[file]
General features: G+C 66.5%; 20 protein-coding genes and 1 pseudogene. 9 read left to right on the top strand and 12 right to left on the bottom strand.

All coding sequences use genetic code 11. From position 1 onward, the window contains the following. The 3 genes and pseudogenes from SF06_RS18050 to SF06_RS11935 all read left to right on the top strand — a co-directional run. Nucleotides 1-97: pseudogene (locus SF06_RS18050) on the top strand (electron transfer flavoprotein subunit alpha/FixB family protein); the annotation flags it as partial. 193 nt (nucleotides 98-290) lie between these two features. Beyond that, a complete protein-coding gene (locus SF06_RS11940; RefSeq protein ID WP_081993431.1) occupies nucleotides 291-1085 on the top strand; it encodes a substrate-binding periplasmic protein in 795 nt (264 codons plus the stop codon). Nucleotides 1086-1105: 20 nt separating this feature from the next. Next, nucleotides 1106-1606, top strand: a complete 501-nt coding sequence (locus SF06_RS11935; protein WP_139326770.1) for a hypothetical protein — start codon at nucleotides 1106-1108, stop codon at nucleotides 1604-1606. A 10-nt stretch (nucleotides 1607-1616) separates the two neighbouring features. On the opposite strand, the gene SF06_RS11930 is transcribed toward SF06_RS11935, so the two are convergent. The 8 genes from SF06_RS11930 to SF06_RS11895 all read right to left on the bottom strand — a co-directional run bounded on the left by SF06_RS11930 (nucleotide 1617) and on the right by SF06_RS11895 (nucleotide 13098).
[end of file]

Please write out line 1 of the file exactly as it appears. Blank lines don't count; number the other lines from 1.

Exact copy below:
General features: G+C 66.5%; 20 protein-coding genes and 1 pseudogene. 9 read left to right on the top strand and 12 right to left on the bottom strand.